- Facebook is aware that a group of its employees participated in a virtual walkout in response to posts by President Donald Trump on the site regarding social unrest following the killing of George Floyd and the company's response to those posts, the company confirmed to HR Dive in an email.
- The New York Times reported Monday that "dozens" of Facebook employees refused to work as both a show of support for demonstrators and a protest of the company's decision not to remove the posts. Facebook told HR Dive that it would support the employees and would not require them to use their own paid time off.
- "We recognize the pain many of our people are feeling right now, especially our Black community," a Facebook spokesperson said. "We encourage employees to speak openly when they disagree with leadership. As we face additional difficult decisions around content ahead, we'll continue seeking their honest feedback."
The combined pressure of a global pandemic and protests against systemic racism in policing has challenged large employers including Facebook and its competitors. At the same time, technology industry employees have organized large-scale walkouts and similar protests in recent years, drawing various responses from their employers.
For example, in 2018, Google employees walked out in protest of the company's handling of sexual harassment and assault claims, resulting in the Google's decision to change some of its internal policies including ending the use of mandatory arbitration agreements. Despite these changes, unrest at the company continued into 2020 with workers particularly criticizing the company's progress on diversity and inclusion goals.
The COVID-19 pandemic has so far laid the foundation for several employee protests in the U.S., including at Amazon. The company fired one employee, Christian Smalls, who had been critical of its COVID-19 response, after Smalls attended a demonstration in violation of a paid quarantine, according to the company. Amazon has announced efforts to protect employees during the pandemic, including distribution of personal protective equipment and upping disinfection protocols. But sources who previously spoke to HR Dive said the incident should concern HR professionals, as it reflected growing public criticism of worker mistreatment and of insufficient safety measures.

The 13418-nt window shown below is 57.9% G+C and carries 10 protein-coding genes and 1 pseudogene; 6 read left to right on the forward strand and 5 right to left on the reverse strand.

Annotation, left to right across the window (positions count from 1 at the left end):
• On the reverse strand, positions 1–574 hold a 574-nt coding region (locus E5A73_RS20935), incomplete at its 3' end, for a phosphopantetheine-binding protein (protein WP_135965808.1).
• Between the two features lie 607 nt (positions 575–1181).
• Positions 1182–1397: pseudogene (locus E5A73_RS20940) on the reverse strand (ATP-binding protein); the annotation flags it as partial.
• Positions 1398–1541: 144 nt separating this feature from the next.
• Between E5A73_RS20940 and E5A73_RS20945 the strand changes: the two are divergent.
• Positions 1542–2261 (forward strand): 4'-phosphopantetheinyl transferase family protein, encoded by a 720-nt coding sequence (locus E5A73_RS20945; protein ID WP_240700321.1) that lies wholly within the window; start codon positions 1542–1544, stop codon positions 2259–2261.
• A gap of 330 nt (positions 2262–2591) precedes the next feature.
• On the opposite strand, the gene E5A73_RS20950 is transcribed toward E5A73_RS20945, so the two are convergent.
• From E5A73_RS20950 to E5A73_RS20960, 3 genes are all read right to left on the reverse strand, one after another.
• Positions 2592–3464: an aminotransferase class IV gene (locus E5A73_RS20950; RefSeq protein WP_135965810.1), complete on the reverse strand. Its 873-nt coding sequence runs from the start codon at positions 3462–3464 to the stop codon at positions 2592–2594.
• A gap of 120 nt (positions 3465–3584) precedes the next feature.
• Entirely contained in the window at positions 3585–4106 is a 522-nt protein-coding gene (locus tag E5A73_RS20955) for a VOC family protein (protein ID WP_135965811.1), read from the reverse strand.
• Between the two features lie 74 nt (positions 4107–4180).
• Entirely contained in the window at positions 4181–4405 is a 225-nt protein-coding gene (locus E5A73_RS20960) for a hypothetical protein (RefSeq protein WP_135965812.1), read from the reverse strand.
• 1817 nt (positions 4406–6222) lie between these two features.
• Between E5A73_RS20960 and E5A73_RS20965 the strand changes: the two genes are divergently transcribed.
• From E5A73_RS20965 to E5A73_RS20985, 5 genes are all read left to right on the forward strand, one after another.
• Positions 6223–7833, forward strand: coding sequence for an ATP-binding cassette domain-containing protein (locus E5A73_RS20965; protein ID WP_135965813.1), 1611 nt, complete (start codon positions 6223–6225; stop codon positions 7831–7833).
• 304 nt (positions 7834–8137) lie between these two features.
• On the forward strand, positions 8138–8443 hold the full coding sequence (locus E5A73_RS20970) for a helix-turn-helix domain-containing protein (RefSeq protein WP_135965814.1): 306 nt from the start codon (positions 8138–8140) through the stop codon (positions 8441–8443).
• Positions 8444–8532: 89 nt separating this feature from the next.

Facebook's refusal to remove posts by Trump on its platform drew criticism from employees in recent days, the New York Times reported. Andrew Crow, head of design for Facebook's Portal, disagreed with the decision in a tweet and said he would work "to make change happen."
The company's CEO, Mark Zuckerberg, later announced in a post that Facebook would commit $10 million to groups working on racial justice while acknowledging that the investment alone "can't fix" racism and racial disparities in the U.S. criminal justice system. "We stand with the Black community — and all those working towards justice in honor of George Floyd, Breonna Taylor, Ahmaud Arbery and far too many others whose names will not be forgotten," Zuckerberg said.
Facebook previously faced allegations in 2018 from a former manager that the company was "failing" its black employees. The ex-manager also said that Facebook's HR department was "often a dead end" for black workers.